Response From drjones

btw. please check your cvjoint too. maybe its also affected after you pull out the rotors.

Response From Tom Greenleaf

Thread is actually a bit old now for advice "drjones." It's sitting still so the work done, brakes, struts and CV joints are not involved. It has been read without a response till you just came by. Please leave threads with nothing already or much over a week are done.

Original person. Bet if and only if this noise just happened from your work you may have with excessive hammering out tie rod ends done something to PS? Is fluid full? If you haven't fixed it yet or found it, try taking belt off and see if noise disappears - just quickly for a check. If the noise is gone spin pulleys and check them for anything wrong while belt is off.

Note: When you push in the clutch the trans is just sitting there as dead weight if sitting still as you were.

The vid was good but noises can be difficult if not there in person,


Chrysler Stratus 2.0 squeaking noise

Showing 2 out of 14 Posts | Show 12 Hidden Posts
Question From manual on Chrysler Stratus 2.0 squeaking noise


I have Chrysler Stratus 2.0 from 1998 (Dodge Stratus for EU market) with 160 000 kilometers on the odometer, and I have strange squeaking noise coming from transmission (I think) when release the clutch. here is the video with that sound:

from 0:00 to 0:10 clutch pedal is pressed, and at 0:10 it's released, on 0:18 again pressed and on 0:20 released. I think you will notice strange sound, so can anybody help me with detecting the problem.

Thank you in advance

Response From Hammer Time

Yep, if that noise is only occurring when the clutch is out, then you have an internal transmission issue. You need to get that to a trans shop before doing as lot more damage. You could make sure the oil level in the trans is correct first but it sounds like the damage is done already.

Response From manual

I tried to refill oil, but no luck, still the same. when the weather is colder, sound is louder and more noticeable.

Response From Discretesignals Top Rated Answer

Could be a clutch release bearing or input shaft bearing. Your going to have to remove the transmission and take a look.

Response From manual

I tried already to remove complete transmission and put another one (I bought it at junkyard), but the sound was still here. Thats why i think that its caused by something at clutch system, not tranny

Response From Sidom

The thing with manual tranny repair.....If there is any kind of mileage at all on the clutch assembly.....Then it gets a new one while the tranny is out......That is the one piece that IS going to wear out and need to be replaced at some point....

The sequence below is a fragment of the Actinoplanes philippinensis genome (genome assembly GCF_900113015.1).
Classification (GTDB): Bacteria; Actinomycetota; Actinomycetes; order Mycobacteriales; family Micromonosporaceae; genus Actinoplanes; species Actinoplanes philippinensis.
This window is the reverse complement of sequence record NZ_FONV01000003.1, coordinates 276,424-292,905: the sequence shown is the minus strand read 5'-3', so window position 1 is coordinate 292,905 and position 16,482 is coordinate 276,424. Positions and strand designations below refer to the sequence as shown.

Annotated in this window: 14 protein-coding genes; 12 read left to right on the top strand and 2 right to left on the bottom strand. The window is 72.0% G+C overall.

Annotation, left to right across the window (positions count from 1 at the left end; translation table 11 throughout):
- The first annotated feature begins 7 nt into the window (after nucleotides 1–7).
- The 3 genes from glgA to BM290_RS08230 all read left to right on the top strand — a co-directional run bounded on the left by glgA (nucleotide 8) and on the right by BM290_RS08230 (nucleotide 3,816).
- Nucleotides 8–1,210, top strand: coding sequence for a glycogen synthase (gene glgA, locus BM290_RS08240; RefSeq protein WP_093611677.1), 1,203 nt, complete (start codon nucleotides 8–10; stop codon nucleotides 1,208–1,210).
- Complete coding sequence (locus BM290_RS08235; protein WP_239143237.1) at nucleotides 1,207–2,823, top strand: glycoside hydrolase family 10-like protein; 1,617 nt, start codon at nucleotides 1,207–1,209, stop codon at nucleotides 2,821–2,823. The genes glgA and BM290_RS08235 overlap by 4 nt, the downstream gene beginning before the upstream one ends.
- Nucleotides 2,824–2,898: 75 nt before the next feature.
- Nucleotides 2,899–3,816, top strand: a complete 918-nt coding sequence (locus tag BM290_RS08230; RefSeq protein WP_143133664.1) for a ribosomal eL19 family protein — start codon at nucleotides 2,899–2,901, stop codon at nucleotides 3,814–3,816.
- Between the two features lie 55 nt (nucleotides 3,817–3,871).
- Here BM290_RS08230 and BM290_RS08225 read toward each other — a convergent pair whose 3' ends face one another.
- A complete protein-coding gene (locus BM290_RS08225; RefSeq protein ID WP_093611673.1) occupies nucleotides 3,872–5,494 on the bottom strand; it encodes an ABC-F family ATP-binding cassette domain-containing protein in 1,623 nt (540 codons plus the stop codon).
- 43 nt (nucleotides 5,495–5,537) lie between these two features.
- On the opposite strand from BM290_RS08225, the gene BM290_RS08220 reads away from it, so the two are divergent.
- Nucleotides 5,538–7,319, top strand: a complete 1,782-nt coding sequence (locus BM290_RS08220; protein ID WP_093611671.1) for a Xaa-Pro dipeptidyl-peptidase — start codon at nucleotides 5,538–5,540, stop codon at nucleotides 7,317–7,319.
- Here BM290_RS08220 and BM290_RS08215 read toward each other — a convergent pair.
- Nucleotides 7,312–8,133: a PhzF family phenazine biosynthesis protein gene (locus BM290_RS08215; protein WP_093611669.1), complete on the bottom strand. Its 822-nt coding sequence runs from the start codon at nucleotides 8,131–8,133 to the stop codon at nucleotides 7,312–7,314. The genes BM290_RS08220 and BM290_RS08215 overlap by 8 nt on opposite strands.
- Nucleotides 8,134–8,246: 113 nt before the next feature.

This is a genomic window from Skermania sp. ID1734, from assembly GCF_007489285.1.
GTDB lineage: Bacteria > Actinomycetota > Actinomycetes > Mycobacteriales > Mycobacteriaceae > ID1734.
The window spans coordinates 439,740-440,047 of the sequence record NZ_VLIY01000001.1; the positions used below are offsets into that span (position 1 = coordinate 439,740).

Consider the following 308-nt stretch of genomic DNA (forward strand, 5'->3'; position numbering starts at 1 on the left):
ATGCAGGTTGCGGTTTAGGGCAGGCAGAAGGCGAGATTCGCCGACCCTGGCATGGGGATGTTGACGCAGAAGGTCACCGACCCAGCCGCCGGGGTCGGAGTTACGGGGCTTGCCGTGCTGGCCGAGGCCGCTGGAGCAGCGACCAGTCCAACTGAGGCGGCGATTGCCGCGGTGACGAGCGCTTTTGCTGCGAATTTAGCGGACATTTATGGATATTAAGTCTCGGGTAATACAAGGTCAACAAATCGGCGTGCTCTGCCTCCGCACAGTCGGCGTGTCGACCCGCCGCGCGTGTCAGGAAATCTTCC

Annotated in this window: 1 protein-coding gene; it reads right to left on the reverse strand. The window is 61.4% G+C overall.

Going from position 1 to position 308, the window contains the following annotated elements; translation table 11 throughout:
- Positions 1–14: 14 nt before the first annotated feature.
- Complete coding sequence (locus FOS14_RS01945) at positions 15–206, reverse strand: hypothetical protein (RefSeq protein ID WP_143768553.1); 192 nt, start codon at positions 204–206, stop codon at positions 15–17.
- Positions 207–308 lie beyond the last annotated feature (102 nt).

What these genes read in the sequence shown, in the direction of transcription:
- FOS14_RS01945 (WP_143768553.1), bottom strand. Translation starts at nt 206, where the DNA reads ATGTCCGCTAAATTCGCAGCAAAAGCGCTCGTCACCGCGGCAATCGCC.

It's a shame you didn't change it while you had the tranny out.......but the tranny is going to have to come back out and that assembly inspected......You probably have a broken spring in the disc or pressure plate.....

While its out.....change everything, disc, pressure plate, t/o bearing, pilot bushing & have the flywheel turned....

Response From manual

Clutch kit has been refurbished when we were removing the tranny last time. Some springs have been broken, but new springs are installed, new housing and clutch

Response From Sidom

Just so it's clear......You bought a complete clutch kit for this car, that had a new disc, pressure plate (housing) throw out bearing & pilot bushing/bearing and all these pieces were installed?

Response From manual

My english isnt so good, se here is the link on ebay to part that I bought and replaced when we were removing tranny last time:

Link removed ...................... not allowed

Response From Sidom

Your english is way better than my spanish...

It looks like everything was included in that kit.

Is it making the same noise as before you changed the tranny & clutch assemby or is this a new noise?

When it's make the noise can you tell if it's coming from the tranny or the engine?

Response From manual

Yeah, the sound is almost the same. It has not been as cold weather as it is now, so i cant tell exactly, but yeah, that was the same sound. And when its colder, its louder as I already said. Did you see the video I posted the link at the start of the thread? that's the sound I hear, and I hear it when I release clutch if the engine is cold

Response From Sidom

Yes, I listened to it and from the noise and your description, it really sounds like there is a problem in the tranny or clutch assembly but if everything is new and you have the exact same noise you would think that the problem is somewhere else....